Thank goodness the EU has finally landed on Planet Reality.


Really, do you think they did? The EU is all about taxing the hell out of everyone. Being Dutch I know all about it.. This was a stupid plan, being about saving the environment, reducing co2 etc.. In the end none of that money is spent on a better climate, it all goes to Brussels.


User currently offlinesomething From United Kingdom, joined May 2011, 1633 posts, RR: 21
Reply 13, posted (1 year 9 months 2 weeks 6 days 19 hours ago) and read 1187 times:

Quoting Plane Holland (Reply 12):
In the end none of that money is spent on a better climate, it all goes to Brussels.

Care to substantiate such claims?



..sick of it. -K. Pilkington.
User currently offlineRara From Germany, joined Jan 2007, 2079 posts, RR: 2
Reply 14, posted (1 year 9 months 2 weeks 6 days 7 hours ago) and read 1187 times:

To all those who think ETS is dead, I think you're wrong.. If ICAO comes up with an own solution, the EU got what it wanted all along. But that's a big if. Presumably there won't be any solution at ICAO levels and ETS will be back next year - then the whole things starts all over.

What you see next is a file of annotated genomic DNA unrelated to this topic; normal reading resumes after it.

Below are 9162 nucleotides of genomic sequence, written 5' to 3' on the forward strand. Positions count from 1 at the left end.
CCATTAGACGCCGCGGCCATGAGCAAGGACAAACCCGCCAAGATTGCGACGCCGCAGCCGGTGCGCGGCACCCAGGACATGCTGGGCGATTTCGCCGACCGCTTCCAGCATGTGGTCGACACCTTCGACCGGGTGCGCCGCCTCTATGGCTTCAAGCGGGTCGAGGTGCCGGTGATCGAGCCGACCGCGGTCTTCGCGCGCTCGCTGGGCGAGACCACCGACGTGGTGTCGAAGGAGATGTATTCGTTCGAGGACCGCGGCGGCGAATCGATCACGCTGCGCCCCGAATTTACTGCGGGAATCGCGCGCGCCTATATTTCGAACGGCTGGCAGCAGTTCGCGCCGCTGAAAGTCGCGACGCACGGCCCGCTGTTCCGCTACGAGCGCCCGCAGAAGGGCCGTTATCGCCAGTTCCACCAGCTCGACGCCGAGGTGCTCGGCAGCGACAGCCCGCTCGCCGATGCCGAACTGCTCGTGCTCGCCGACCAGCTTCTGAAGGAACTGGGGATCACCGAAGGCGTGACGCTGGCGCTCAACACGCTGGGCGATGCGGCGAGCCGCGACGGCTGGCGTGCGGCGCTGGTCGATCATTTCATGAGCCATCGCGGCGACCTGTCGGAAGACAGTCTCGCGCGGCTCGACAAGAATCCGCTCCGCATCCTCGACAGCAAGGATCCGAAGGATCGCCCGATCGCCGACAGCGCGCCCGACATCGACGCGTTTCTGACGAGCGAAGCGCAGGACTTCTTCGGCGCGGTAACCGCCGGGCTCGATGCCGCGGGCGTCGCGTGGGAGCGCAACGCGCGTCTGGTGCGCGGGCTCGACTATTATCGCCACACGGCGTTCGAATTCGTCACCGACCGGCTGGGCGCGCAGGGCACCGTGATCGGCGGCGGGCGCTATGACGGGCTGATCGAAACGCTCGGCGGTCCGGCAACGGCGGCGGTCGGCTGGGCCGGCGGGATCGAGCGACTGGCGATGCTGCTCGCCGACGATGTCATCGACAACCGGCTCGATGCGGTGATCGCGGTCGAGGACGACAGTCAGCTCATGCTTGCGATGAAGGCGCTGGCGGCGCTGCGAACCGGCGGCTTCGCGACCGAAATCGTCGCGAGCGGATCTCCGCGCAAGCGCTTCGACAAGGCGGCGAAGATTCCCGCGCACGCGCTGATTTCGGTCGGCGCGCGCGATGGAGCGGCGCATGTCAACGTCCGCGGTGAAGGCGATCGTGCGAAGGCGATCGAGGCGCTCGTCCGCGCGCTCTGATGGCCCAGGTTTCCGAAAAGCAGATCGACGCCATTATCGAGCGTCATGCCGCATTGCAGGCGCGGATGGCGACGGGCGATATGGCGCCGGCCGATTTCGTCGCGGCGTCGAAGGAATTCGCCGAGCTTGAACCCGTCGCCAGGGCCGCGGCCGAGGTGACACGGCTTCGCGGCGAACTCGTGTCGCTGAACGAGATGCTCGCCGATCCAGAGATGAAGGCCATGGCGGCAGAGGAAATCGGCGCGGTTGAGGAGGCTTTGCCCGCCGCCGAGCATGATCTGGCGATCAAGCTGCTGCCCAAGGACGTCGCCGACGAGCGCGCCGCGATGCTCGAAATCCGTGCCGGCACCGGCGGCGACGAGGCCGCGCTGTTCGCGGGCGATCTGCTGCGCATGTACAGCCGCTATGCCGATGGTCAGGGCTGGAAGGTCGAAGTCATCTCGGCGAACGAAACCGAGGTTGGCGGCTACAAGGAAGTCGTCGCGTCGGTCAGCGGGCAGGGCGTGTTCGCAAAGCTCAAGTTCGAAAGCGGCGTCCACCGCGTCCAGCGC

If the Chinese are smart, they'll order some A380 bait now, just to say "see how much money you can make if you play along nicely"?



Samson was a biblical tough guy, but his dad Samsonite was even more of a hard case.
User currently offliner2rho From Germany, joined Feb 2007, 2618 posts, RR: 1
Reply 15, posted (1 year 9 months 2 weeks 6 days 6 hours ago) and read 1187 times:

This is a more sensible approach - we suspend intercontinental ETS (not willingly of course, but due to all the pressure), and put more pressure on finding an ICAO solution - if you manage to agree at ICAO level, we'll drop it at EU level. But intercontinental ETS is not over, this is just a new chapter in the political game.

User currently offlinePanHAM From Germany, joined May 2005, 9330 posts, RR: 29
Reply 16, posted (1 year 9 months 2 weeks 6 days 5 hours ago) and read 1187 times:

Quoting Rara (Reply 14):
To all those who think ETS is dead, I think you're wrong.. If ICAO comes up with an own solution, the EU got what it wanted all along.

basically you are roight, but when ICAO has a solution, that solution must be discussed and ratified by all countries before it becomes effective.